1 October 2014
EU states urged to rethink migration policies and to share responsibility for search and rescue programmes
In attempting to seal their borders, European nations are facing an ‘impossible’ task, the UN independent expert on the human rights of migrants wrote in an open letter to the EU’s Committee on Fundamental Rights and Freedoms, as he encouraged the EU to identify new legal channels of migration in an effort to save lives. ‘Sealing international borders is impossible, and migrants will continue arriving despite all efforts to stop them, at a terrible cost in lives and suffering’, Special Rapporteur François Crépeau wrote.
According to UN estimates, 2014 has seen more than 130,000 migrants and asylum-seekers land on Europe’s shores compared with 80,000 last year, while an estimated 800 people have already died in their attempts to cross the Mediterranean. ‘If Europe is to witness a significant reduction of human suffering at borders, it must bank not on strict closure, but on regulated openness and mobility’, he added.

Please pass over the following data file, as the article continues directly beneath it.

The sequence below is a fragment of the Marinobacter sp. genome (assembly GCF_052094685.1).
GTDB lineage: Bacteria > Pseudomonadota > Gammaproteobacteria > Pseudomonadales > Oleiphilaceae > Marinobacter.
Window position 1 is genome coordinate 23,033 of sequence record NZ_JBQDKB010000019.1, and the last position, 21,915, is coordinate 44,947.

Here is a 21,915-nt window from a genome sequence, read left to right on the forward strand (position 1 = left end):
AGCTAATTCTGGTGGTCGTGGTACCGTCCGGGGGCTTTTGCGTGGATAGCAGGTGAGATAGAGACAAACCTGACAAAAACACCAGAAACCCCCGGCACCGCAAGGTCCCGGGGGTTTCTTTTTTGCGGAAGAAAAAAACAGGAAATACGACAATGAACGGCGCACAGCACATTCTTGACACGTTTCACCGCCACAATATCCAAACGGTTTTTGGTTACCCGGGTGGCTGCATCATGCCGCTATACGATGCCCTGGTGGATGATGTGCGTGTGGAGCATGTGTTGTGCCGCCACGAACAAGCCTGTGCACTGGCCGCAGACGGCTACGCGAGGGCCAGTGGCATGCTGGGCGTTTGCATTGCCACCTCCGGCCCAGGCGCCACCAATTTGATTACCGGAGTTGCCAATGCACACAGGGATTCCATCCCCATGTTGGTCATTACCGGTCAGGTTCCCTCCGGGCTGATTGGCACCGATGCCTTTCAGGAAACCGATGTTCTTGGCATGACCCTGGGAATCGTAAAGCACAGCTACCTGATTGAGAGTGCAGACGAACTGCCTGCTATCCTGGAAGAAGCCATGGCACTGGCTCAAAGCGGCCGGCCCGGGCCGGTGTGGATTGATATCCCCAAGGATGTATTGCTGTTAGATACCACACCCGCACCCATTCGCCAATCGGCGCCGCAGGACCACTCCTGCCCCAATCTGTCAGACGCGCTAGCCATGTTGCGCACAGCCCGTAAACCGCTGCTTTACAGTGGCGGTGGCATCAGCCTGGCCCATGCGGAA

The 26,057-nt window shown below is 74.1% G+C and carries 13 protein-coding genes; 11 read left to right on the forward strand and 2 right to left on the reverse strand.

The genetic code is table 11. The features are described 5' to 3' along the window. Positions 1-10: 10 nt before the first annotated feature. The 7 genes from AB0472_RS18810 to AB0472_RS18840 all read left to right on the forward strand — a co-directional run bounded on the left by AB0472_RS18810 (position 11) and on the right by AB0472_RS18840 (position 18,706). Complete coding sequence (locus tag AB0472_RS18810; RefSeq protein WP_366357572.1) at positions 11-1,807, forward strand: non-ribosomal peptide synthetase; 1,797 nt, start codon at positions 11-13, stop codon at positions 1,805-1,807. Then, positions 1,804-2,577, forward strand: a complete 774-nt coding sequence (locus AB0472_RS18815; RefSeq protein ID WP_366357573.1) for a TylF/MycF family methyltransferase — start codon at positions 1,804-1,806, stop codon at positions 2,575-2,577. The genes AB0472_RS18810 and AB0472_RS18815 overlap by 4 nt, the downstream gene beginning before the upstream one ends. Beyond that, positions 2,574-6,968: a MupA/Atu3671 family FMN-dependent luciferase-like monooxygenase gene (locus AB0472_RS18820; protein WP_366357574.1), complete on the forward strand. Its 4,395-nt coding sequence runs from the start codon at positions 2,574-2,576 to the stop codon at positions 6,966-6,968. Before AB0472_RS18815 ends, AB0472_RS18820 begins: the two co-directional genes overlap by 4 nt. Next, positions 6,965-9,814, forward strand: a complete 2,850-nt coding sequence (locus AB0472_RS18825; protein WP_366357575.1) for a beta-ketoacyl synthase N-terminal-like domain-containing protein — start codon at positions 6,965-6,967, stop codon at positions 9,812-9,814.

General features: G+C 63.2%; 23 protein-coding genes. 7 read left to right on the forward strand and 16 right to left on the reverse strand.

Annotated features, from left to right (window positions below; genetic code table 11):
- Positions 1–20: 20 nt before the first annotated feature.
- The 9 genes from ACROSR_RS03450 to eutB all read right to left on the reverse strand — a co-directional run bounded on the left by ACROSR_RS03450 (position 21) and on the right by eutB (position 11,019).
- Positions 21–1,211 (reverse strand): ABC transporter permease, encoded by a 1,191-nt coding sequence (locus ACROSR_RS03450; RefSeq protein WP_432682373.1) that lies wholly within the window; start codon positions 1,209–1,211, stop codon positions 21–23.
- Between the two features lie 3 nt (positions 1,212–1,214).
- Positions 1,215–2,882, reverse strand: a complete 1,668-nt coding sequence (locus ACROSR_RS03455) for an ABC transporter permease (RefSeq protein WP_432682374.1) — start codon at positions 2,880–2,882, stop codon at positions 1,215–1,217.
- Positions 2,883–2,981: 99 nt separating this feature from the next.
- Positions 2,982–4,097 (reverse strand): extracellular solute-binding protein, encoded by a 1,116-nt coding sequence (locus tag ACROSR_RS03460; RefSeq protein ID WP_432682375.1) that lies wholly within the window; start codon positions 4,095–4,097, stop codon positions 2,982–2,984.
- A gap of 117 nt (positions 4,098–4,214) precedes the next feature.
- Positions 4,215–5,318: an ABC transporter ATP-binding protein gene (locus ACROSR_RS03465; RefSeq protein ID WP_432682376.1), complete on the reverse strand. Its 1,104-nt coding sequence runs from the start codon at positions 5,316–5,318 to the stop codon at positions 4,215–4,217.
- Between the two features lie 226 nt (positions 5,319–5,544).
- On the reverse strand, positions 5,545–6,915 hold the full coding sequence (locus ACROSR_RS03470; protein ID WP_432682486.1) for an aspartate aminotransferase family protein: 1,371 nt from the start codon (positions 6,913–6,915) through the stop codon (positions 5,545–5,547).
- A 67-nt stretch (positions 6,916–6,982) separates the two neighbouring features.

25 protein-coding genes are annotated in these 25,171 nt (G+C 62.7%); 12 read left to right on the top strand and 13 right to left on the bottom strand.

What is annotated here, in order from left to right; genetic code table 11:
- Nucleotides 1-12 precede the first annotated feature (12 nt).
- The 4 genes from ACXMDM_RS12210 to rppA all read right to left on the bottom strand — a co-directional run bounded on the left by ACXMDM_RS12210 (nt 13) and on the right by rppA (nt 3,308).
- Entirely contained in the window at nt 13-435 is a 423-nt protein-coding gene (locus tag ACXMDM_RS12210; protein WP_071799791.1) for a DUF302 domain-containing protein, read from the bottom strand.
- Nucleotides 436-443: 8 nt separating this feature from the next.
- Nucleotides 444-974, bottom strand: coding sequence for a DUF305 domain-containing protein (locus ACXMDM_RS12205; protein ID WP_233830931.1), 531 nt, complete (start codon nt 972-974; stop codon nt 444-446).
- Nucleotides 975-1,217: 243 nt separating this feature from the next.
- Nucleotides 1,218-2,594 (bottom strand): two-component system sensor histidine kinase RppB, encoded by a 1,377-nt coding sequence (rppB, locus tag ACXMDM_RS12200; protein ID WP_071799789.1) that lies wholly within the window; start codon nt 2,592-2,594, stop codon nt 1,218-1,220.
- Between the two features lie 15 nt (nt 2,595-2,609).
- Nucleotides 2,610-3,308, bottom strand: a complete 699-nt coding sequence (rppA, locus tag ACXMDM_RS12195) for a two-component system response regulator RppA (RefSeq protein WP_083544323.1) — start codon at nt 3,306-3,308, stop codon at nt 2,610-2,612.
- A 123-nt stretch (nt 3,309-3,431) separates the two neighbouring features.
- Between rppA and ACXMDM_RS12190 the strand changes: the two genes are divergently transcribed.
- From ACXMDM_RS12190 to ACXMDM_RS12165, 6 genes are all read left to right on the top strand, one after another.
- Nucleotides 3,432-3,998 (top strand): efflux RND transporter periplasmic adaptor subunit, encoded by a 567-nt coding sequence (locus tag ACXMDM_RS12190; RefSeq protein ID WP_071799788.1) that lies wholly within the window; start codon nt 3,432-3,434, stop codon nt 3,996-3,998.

The Special Rapporteur noted that although EU member states had increased search and rescue operations, their focus continued to remain on restricting the entry of migrants. He warned that without regulated open migration channels, the EU would see illegal migration continue to plunge deeper underground where smuggling mafias and exploitative employers operate while also contributing to an uptick in the number of deaths at sea.
In addition, he urged EU member states to assist Europe’s beleaguered frontline countries, such as Italy, Malta, Greece and Spain, in managing the search and rescue missions. Italy’s Mare Nostrum operations have been credited with the lion’s share of responsibility in saving stranded migrants and has, according to media reports, saved around 100,000 people since the beginning of the year. ‘The search and rescue programmes cannot be the sole responsibility of the frontline countries’, he said.
Source: UN News Centre | UN expert urges European nations to rethink policies as migration-related deaths rise